Reminiscing

Daily Prompt: Always Something There to Remind Me

A song comes on the radio and instantly, you’re transported to a different time and place. Which song(s) bring back memories for you and why? Be sure to mention the song, and describe the memory it evokes.

~*~

“It’s impossible to pick just one song, Manda. My life is a play list.” Aunt Sally dove into her memories to think of a song that transported her to time and place and came up empty. “It’s like asking me which is my favourite cheese. There are too many.”

Twelve-year-old Manda jumped from her chair at the kitchen table to turn on the old transistor radio accommodating her aunt’s window sill.

“First song that comes up I want you to share a memory … please … I love your stories.” Manda returned to her seat as the commercials wound down and the DJ introduced the next song on the 70s radio station.

As the first cheerful chords of an old familiar tune played Sally caught her breath.

“What? … What do you remember?”

Friday night it was late I was walking you home we got down to the gate and I was dreaming of the night …

The Little River Band. 1978. Sally’s thoughts returned to her 14th summer, spent at her grandmother’s in a small town in northern Alberta.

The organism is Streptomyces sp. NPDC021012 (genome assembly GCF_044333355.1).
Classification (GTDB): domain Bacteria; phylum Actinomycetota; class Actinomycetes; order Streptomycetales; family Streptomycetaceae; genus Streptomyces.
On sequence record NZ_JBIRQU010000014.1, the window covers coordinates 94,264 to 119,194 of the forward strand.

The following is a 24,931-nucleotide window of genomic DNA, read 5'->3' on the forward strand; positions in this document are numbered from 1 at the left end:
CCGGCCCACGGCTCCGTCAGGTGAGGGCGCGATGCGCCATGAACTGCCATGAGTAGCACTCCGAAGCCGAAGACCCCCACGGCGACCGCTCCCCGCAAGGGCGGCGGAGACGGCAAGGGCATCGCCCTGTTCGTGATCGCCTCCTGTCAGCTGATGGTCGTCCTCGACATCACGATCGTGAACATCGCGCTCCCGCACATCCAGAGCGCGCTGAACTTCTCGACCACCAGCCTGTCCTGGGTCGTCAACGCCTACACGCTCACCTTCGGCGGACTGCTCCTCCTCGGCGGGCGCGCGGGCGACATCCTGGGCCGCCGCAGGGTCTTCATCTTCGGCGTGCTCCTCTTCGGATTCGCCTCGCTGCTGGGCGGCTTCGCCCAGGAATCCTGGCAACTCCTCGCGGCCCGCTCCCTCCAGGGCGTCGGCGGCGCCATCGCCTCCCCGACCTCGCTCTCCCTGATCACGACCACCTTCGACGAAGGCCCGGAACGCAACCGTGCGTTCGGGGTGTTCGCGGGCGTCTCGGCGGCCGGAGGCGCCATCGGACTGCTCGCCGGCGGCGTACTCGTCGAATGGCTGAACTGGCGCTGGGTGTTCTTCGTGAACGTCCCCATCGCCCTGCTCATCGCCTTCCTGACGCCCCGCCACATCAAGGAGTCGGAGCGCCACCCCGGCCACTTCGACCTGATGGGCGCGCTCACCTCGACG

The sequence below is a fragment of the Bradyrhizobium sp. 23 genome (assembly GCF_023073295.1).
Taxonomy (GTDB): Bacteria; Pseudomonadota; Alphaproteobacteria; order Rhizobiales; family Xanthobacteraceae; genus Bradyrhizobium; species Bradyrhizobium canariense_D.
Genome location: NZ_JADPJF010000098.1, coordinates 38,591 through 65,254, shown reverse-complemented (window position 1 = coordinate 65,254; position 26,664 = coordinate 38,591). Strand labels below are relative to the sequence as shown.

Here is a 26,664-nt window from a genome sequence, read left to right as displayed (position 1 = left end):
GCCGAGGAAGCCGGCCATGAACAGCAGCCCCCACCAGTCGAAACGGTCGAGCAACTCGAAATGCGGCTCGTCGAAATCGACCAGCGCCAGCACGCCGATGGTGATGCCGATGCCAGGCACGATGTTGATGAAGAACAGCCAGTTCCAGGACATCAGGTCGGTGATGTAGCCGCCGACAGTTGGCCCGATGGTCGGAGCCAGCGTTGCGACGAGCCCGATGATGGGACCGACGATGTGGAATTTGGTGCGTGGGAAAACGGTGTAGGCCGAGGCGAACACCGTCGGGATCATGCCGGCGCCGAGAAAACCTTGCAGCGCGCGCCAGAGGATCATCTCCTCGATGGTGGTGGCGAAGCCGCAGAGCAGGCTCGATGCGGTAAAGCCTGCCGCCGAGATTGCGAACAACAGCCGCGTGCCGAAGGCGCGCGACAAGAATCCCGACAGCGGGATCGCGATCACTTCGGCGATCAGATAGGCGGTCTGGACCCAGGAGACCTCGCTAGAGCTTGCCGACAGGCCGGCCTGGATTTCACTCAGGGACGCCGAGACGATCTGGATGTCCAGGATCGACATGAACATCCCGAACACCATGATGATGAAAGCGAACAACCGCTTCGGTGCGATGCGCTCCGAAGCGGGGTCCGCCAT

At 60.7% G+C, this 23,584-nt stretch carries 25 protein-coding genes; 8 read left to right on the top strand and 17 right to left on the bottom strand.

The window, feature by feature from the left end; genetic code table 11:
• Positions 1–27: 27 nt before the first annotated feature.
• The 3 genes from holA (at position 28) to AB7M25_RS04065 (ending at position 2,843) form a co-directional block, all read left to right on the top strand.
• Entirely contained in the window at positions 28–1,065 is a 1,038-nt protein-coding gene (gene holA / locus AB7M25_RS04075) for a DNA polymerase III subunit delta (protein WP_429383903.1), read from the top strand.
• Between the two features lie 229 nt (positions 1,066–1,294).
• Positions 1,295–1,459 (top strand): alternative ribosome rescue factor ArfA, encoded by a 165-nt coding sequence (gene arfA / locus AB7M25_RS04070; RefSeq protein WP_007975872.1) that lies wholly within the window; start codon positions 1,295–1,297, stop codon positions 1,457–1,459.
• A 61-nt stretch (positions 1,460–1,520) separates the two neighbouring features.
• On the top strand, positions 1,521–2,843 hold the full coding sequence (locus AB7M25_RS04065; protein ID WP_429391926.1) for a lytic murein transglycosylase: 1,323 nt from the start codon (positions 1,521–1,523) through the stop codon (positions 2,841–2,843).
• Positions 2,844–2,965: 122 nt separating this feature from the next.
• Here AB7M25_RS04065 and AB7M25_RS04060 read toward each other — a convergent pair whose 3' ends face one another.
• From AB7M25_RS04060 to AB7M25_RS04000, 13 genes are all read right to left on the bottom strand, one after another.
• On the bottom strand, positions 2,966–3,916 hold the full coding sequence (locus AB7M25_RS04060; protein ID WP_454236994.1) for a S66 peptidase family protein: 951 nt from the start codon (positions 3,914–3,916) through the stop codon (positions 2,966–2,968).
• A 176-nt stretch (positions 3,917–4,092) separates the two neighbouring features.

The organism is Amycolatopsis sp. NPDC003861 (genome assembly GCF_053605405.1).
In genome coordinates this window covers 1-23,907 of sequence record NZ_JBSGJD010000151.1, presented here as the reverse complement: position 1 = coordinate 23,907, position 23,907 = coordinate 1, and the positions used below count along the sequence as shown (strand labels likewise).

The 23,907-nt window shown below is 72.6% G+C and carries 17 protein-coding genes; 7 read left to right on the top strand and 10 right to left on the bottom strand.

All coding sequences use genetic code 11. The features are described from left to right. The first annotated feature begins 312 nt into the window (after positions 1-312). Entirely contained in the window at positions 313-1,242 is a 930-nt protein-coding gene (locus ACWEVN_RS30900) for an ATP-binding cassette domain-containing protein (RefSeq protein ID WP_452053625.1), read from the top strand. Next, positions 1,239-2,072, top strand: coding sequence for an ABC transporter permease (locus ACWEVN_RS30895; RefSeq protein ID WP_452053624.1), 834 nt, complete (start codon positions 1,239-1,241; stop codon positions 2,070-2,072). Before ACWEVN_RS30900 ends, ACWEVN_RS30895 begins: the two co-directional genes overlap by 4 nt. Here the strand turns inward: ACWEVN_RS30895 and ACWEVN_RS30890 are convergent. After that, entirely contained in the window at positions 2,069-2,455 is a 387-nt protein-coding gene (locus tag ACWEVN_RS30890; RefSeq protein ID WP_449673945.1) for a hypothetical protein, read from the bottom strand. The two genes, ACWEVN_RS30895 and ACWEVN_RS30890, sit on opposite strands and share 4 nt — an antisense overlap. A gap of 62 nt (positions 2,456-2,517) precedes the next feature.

“Oh, Manda … this is one of my favourite songs from when I was just a couple of years older than you are now.” Sally took a breath. Her body started swaying to the beat and she began to hum along. She stretched out her hands to her niece and invited her to dance in the middle of the kitchen with her. The mid day sun flared shafts of memory through the window as the two girls sashayed around the floor.

The song was too soon over and Sally flopped into her chair and sipped at her lemonade. It was another hot, sticky day. The exertion almost too much, even with air conditioning.

“That’s a nice song, auntie,” Manda hummed what she could remember. “I can see why you like it. What memory did it drum up?”

Sally took a deep breath and wondered whether to make something up or be truthful. It wasn’t much of a debate.

“Oh, you know, that wasn’t a very happy summer for me. Too many hormones. Too little parental attention of the kind I needed. Terrified of life and trusting no one. I was really raising myself, at the time, and doing a poor job of it.” She sighed. “Gran was there, but I never felt I could trust her. Wasn’t her fault, I suppose. Oh, it’s complicated. … Anyway, this song,” Sally closed her eyes and hummed the opening before continuing, “this song always made me happy. It still makes me happy. I love the rhythm. There’s a promise in the song about never leaving someone alone, and I suppose, at some level, that’s what I wanted. To know I would never be alone …”

Sally’s voice trailed off as she saw herself lying on her bed at Gran’s scribbling in her journal, the radio her consoling companion at a time when nothing, or no one, else could be.